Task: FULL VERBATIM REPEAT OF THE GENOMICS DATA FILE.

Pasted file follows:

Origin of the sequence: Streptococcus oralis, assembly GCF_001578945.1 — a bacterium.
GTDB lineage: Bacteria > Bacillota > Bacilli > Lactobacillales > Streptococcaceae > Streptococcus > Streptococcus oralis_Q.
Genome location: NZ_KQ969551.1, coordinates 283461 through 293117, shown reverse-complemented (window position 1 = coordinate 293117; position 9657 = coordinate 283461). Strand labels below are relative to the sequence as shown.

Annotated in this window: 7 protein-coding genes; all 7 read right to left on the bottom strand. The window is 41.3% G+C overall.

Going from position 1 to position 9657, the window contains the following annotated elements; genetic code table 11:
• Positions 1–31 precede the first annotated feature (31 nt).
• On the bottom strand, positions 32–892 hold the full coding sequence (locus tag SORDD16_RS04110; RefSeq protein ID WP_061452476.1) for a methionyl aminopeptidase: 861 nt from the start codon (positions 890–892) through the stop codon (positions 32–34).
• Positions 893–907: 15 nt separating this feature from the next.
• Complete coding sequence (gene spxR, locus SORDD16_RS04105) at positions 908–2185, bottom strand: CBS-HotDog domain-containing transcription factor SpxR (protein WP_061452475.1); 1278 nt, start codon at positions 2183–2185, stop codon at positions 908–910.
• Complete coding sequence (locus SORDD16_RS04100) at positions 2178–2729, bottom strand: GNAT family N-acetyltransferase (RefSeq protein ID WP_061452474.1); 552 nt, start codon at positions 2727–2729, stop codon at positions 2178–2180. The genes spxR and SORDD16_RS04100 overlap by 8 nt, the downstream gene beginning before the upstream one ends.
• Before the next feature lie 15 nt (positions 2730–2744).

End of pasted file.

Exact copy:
Origin of the sequence: Streptococcus oralis, assembly GCF_001578945.1 — a bacterium.
GTDB lineage: Bacteria > Bacillota > Bacilli > Lactobacillales > Streptococcaceae > Streptococcus > Streptococcus oralis_Q.
Genome location: NZ_KQ969551.1, coordinates 283461 through 293117, shown reverse-complemented (window position 1 = coordinate 293117; position 9657 = coordinate 283461). Strand labels below are relative to the sequence as shown.

Annotated in this window: 7 protein-coding genes; all 7 read right to left on the bottom strand. The window is 41.3% G+C overall.

Going from position 1 to position 9657, the window contains the following annotated elements; genetic code table 11:
• Positions 1–31 precede the first annotated feature (31 nt).
• On the bottom strand, positions 32–892 hold the full coding sequence (locus tag SORDD16_RS04110; RefSeq protein ID WP_061452476.1) for a methionyl aminopeptidase: 861 nt from the start codon (positions 890–892) through the stop codon (positions 32–34).
• Positions 893–907: 15 nt separating this feature from the next.
• Complete coding sequence (gene spxR, locus SORDD16_RS04105) at positions 908–2185, bottom strand: CBS-HotDog domain-containing transcription factor SpxR (protein WP_061452475.1); 1278 nt, start codon at positions 2183–2185, stop codon at positions 908–910.
• Complete coding sequence (locus SORDD16_RS04100) at positions 2178–2729, bottom strand: GNAT family N-acetyltransferase (RefSeq protein ID WP_061452474.1); 552 nt, start codon at positions 2727–2729, stop codon at positions 2178–2180. The genes spxR and SORDD16_RS04100 overlap by 8 nt, the downstream gene beginning before the upstream one ends.
• Before the next feature lie 15 nt (positions 2730–2744).